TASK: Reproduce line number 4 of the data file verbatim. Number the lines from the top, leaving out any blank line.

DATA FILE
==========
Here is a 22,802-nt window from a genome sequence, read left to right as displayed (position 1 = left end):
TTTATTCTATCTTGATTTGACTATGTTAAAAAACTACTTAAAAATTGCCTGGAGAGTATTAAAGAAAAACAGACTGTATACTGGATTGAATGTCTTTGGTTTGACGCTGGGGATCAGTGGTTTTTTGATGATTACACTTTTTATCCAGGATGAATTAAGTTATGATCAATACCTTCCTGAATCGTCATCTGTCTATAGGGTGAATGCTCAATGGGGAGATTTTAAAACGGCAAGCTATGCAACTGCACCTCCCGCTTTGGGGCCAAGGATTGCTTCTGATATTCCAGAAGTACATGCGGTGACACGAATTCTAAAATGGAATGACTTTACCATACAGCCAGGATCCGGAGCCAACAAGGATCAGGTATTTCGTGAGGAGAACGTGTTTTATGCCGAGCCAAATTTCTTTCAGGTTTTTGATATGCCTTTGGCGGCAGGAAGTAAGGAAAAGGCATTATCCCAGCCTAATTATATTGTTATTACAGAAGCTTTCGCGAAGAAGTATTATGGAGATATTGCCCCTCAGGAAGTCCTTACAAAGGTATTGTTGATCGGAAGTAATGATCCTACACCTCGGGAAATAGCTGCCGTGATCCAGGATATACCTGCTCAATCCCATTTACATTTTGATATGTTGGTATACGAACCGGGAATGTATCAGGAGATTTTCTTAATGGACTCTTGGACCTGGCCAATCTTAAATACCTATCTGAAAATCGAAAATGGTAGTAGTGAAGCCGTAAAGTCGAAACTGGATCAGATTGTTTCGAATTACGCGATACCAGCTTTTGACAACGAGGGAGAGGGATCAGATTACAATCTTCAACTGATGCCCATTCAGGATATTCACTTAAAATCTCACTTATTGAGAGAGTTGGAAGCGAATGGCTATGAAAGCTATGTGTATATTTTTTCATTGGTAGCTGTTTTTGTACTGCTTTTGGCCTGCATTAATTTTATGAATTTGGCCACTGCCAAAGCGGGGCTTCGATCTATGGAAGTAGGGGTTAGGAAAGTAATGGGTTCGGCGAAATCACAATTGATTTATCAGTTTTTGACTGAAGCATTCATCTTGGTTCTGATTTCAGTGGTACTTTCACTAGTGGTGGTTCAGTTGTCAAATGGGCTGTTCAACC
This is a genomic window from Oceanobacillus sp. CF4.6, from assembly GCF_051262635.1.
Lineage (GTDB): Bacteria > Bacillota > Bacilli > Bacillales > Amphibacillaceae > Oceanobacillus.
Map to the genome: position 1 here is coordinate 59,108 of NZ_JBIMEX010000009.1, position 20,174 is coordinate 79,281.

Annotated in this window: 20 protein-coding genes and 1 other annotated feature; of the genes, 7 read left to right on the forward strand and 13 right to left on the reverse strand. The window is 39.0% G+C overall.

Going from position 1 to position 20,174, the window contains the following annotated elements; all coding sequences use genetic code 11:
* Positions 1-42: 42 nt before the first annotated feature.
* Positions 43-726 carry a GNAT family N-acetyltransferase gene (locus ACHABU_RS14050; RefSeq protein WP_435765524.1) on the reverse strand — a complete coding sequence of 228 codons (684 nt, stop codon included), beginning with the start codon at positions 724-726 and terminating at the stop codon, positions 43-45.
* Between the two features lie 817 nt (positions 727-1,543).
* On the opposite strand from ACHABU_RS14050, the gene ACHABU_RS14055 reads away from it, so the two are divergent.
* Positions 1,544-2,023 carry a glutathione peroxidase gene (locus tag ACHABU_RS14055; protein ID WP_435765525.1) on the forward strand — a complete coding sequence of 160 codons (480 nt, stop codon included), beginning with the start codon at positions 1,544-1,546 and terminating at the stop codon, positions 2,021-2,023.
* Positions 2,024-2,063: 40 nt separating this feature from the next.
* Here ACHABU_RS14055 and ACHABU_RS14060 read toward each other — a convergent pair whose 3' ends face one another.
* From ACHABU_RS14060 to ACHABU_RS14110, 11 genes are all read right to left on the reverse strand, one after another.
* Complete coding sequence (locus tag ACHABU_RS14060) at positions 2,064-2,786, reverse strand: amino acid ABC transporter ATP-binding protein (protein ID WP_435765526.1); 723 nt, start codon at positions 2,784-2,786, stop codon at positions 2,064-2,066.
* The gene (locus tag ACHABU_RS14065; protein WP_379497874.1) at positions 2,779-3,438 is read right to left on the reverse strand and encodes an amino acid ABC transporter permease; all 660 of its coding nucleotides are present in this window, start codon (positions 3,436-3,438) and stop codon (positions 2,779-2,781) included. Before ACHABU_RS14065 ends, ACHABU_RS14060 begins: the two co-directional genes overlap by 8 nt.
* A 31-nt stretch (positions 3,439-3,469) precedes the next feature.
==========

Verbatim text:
Lineage (GTDB): Bacteria > Bacillota > Bacilli > Bacillales > Amphibacillaceae > Oceanobacillus.